Zia Yusuf was working 80-hour weeks as an executive director at Goldman Sachs – surrounded by colleagues who had the means, but not the time, to experience and enjoy life – when he realised there might be a digital solution to their problem.
Together with Alex Macdonald, Yusuf created Velocity Black, an invitation-only personal concierge platform designed to discover and book just about anything: rooms in the world’s top hotels, safaris, retreats – even last-minute reservations at the best restaurants or tickets to Wimbledon.
Yusuf speaks to THE STAND about how his experience in the corporate world translated to start-up success, the importance of creating meaningful experiences and why time is our most valuable asset.
I didn’t come from poverty, but I didn’t come from money either. I was born in Scotland, but my parents emigrated from Sri Lanka. My father has been an NHS doctor his entire career, and my mum worked in nursing, then psychology.
I studied at LSE before joining Merrill Lynch, then Goldman Sachs, working 80-hour weeks and suddenly having a very disposable income. I worked alongside people with houses all over the world and clients who are billionaire captains of the universe. I thought with that much money you could do what you want, when you want. But that wasn’t the case – they were working unbelievable hours.
Materially successful people make huge sacrifices. None of my colleagues got to tuck their children in at night. It’s one thing, for example, for my mum not to be able to tuck me in at night because she’s got two jobs to pay for school fees. It’s quite another for you to have all the means in the world to do that, but still be so committed to your career.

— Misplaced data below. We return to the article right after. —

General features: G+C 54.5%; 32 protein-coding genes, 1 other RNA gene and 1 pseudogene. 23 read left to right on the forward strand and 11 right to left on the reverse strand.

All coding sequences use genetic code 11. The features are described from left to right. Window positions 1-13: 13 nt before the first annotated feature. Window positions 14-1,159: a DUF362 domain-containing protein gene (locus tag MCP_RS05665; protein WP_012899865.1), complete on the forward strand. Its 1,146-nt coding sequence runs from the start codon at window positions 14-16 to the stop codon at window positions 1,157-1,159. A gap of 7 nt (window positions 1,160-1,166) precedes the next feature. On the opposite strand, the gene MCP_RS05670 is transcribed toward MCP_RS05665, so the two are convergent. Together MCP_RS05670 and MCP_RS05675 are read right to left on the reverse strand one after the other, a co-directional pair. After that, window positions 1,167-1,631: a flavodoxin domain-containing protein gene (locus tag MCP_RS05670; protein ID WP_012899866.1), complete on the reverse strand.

People’s time is the most valuable asset. This truism interested me, and that’s when I realised there was a huge gap in the market for a platform like Velocity Black. When you get to the age of 90, the memories that mean something to you aren’t necessarily extravagant, but they need to be with people you care about.
Having a co-founder who I’ve known since we were 13 keeps me grounded. I met Alex Macdonald at school. So much in life is about trust. We know each other so well – we know each other’s strengths and weaknesses, and we know we complement each other. We speak 15 to 20 times a day. We rely on each other.
As a business leader, everyone looks to you as the bellwether. Words are largely immaterial – it’s about how you act. I don’t watch Chelsea games in the office any more, because if they lose, which has become a little too frequent lately, I get annoyed. My body language and mood changes, and that courses through the organisation.
Surround yourself with people who aren’t just talented, but who also share your values. This is the biggest thing I’ve learned since starting the business.
The more successful you get, the more problems you have to deal with. If you’re the CEO, you essentially deal with the problems no one else deals with – and that’s the case for anyone who is successful. You are constantly fighting a battle of what’s important versus what’s urgent – and the urgent always wins. Notifications, the next email, the next text, a client who’s got a crisis that they need to deal with on a Sunday. You have to respond to that. Then you think about the important stuff – taking your mum on the safari she’s always dreamed of, for example. Imagine your regret if you’re not able to make that happen.